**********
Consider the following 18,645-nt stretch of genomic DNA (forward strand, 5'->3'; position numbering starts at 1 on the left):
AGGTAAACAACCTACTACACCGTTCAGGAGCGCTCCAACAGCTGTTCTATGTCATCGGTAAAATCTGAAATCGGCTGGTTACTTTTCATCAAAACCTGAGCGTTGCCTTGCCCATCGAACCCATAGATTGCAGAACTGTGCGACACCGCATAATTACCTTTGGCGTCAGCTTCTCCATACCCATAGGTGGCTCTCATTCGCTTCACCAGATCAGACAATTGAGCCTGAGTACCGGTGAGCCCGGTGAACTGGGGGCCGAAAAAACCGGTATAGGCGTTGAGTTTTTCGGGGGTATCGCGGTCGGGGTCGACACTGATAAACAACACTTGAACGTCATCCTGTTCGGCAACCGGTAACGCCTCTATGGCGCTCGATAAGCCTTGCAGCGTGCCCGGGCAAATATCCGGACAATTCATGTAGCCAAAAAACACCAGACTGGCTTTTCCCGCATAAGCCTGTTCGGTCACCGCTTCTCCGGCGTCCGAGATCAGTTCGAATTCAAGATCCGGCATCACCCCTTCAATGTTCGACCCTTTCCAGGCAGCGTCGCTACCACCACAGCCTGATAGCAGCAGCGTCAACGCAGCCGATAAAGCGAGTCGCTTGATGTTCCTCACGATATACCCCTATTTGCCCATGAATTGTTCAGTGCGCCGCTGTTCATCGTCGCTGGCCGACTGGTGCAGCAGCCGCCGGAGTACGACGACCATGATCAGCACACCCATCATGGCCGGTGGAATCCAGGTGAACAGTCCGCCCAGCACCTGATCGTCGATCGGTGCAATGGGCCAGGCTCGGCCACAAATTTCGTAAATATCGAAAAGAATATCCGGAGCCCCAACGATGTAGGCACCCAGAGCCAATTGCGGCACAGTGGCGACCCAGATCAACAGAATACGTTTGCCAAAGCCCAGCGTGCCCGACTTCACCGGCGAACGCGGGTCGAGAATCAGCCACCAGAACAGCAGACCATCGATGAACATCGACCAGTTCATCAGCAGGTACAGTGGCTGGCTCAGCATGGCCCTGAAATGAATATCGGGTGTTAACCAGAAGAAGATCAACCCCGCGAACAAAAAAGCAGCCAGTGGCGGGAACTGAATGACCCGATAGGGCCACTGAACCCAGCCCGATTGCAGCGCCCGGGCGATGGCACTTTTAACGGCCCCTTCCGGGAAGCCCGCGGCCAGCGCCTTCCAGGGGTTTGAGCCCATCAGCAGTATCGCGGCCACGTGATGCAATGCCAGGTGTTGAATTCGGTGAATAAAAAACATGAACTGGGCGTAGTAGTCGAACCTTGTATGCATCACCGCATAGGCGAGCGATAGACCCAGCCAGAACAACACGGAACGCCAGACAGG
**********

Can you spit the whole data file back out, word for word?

Consider the following 18,645-nt stretch of genomic DNA (forward strand, 5'->3'; position numbering starts at 1 on the left):
AGGTAAACAACCTACTACACCGTTCAGGAGCGCTCCAACAGCTGTTCTATGTCATCGGTAAAATCTGAAATCGGCTGGTTACTTTTCATCAAAACCTGAGCGTTGCCTTGCCCATCGAACCCATAGATTGCAGAACTGTGCGACACCGCATAATTACCTTTGGCGTCAGCTTCTCCATACCCATAGGTGGCTCTCATTCGCTTCACCAGATCAGACAATTGAGCCTGAGTACCGGTGAGCCCGGTGAACTGGGGGCCGAAAAAACCGGTATAGGCGTTGAGTTTTTCGGGGGTATCGCGGTCGGGGTCGACACTGATAAACAACACTTGAACGTCATCCTGTTCGGCAACCGGTAACGCCTCTATGGCGCTCGATAAGCCTTGCAGCGTGCCCGGGCAAATATCCGGACAATTCATGTAGCCAAAAAACACCAGACTGGCTTTTCCCGCATAAGCCTGTTCGGTCACCGCTTCTCCGGCGTCCGAGATCAGTTCGAATTCAAGATCCGGCATCACCCCTTCAATGTTCGACCCTTTCCAGGCAGCGTCGCTACCACCACAGCCTGATAGCAGCAGCGTCAACGCAGCCGATAAAGCGAGTCGCTTGATGTTCCTCACGATATACCCCTATTTGCCCATGAATTGTTCAGTGCGCCGCTGTTCATCGTCGCTGGCCGACTGGTGCAGCAGCCGCCGGAGTACGACGACCATGATCAGCACACCCATCATGGCCGGTGGAATCCAGGTGAACAGTCCGCCCAGCACCTGATCGTCGATCGGTGCAATGGGCCAGGCTCGGCCACAAATTTCGTAAATATCGAAAAGAATATCCGGAGCCCCAACGATGTAGGCACCCAGAGCCAATTGCGGCACAGTGGCGACCCAGATCAACAGAATACGTTTGCCAAAGCCCAGCGTGCCCGACTTCACCGGCGAACGCGGGTCGAGAATCAGCCACCAGAACAGCAGACCATCGATGAACATCGACCAGTTCATCAGCAGGTACAGTGGCTGGCTCAGCATGGCCCTGAAATGAATATCGGGTGTTAACCAGAAGAAGATCAACCCCGCGAACAAAAAAGCAGCCAGTGGCGGGAACTGAATGACCCGATAGGGCCACTGAACCCAGCCCGATTGCAGCGCCCGGGCGATGGCACTTTTAACGGCCCCTTCCGGGAAGCCCGCGGCCAGCGCCTTCCAGGGGTTTGAGCCCATCAGCAGTATCGCGGCCACGTGATGCAATGCCAGGTGTTGAATTCGGTGAATAAAAAACATGAACTGGGCGTAGTAGTCGAACCTTGTATGCATCACCGCATAGGCGAGCGATAGACCCAGCCAGAACAACACGGAACGCCAGACAGG